The study indicates “that this novel model of care led to significant reductions in outpatient visits to the (clinical nurse specialist) and a reduction in visits to the GP, while maintaining the regularity with which patients saw their rheumatologist,” researchers report in Annals of the Rheumatic Diseases, online Aug. 19.
Treatment of arthritis has become increasingly complex, necessitating intensive monitoring and frequent follow-up visits, Dr. Stanton Newman of the School of Health Sciences in London and colleagues noted in their report.
The team sought to determine if patient self-monitoring of symptoms and blood tests while being treated with disease-modifying antirheumatic drugs (DMARDs) would cut the number of clinic visits.
The study was a single-center, randomized controlled trial involving 100 patients on a stable dose of methotrexate for either psoriatic arthritis or RA. Each participant received training on laboratory result interpretation and when to notify their designated clinical nurse specialist (CNS).
The control group received standard follow-up care with laboratory tests every four to six weeks, rheumatologist appointment every six months, and nurse visits every three months. All laboratory studies were independently reviewed by the nurse and researcher for safety purposes.
Patients who self-monitored had fewer visits to the clinical nurse specialist (30 vs. 66, p<0.0001) and to the general practitioner (29 vs. 47, p=0.07), but nearly as many visits to the rheumatologist (96 vs. 103, p=0.23).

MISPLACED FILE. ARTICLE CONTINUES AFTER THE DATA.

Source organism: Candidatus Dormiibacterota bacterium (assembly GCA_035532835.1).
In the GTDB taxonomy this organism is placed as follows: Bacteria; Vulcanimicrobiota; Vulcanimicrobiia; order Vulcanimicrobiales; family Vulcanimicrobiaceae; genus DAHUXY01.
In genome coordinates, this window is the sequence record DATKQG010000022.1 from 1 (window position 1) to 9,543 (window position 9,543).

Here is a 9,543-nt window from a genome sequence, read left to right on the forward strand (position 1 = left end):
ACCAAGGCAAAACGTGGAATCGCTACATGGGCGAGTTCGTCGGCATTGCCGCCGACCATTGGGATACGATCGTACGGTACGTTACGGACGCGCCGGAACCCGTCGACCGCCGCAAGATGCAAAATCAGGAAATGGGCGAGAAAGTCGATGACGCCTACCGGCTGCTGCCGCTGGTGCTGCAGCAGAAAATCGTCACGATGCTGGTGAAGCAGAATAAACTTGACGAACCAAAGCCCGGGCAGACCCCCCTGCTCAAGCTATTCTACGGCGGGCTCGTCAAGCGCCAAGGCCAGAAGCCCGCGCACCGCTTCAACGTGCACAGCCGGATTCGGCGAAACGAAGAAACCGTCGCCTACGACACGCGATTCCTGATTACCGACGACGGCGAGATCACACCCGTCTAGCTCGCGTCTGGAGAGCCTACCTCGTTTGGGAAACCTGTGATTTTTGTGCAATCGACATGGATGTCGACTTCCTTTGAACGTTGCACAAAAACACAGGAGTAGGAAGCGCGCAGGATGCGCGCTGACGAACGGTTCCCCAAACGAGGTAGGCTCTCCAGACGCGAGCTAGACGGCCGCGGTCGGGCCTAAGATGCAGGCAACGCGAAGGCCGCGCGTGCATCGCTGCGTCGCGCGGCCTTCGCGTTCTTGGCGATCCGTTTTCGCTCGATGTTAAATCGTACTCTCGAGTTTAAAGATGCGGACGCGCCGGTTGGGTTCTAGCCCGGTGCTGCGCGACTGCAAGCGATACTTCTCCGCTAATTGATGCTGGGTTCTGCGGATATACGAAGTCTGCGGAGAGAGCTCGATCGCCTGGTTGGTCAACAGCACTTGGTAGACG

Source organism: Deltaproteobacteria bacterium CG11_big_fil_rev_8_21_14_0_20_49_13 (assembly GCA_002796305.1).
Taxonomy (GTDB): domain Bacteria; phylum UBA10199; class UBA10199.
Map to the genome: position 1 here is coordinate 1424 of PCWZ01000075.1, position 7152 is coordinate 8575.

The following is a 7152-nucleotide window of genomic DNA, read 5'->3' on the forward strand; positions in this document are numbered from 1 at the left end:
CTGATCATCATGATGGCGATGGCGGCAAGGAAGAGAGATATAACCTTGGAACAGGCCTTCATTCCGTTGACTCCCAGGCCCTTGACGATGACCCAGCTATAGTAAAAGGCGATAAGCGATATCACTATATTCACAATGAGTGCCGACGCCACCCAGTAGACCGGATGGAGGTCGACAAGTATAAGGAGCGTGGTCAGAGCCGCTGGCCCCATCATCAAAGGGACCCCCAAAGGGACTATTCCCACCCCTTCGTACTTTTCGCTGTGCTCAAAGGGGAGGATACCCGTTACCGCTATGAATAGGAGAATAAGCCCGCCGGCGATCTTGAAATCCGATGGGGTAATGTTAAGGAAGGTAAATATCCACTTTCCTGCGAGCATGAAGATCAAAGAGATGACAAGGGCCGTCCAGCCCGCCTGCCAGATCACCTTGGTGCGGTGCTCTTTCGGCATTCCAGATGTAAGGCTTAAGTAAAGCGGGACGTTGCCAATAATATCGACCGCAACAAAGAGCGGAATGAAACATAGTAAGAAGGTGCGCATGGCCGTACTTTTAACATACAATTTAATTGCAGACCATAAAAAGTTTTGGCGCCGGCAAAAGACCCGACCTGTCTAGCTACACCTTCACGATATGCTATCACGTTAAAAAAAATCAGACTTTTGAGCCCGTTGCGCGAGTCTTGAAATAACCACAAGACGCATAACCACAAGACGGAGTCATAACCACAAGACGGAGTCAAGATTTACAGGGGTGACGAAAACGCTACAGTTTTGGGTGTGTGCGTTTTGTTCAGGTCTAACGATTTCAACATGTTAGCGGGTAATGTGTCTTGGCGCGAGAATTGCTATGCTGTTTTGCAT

They also showed improvement in the ability to appropriately initiate care (from 65.4% of all decisions to 89.1% over six weeks).
There were no significant differences in response to treatment (p=0.77) or levels of fatigue, pain, disability, or psychosocial factors between the two groups.
In the intervention group, two participants were unable to safely and accurately interpret the laboratory results and initiate care and thus were returned to standard care. Therefore, the authors note that a pilot phase of the self-monitoring program may be needed for each patient.
“It is reassuring that an intervention that required patients to pay closer attention to their illness and reduced unnecessary healthcare visits did not have a detrimental impact on patients’ psychosocial well-being,” the researchers write.
Dr. Newman did not respond for comment.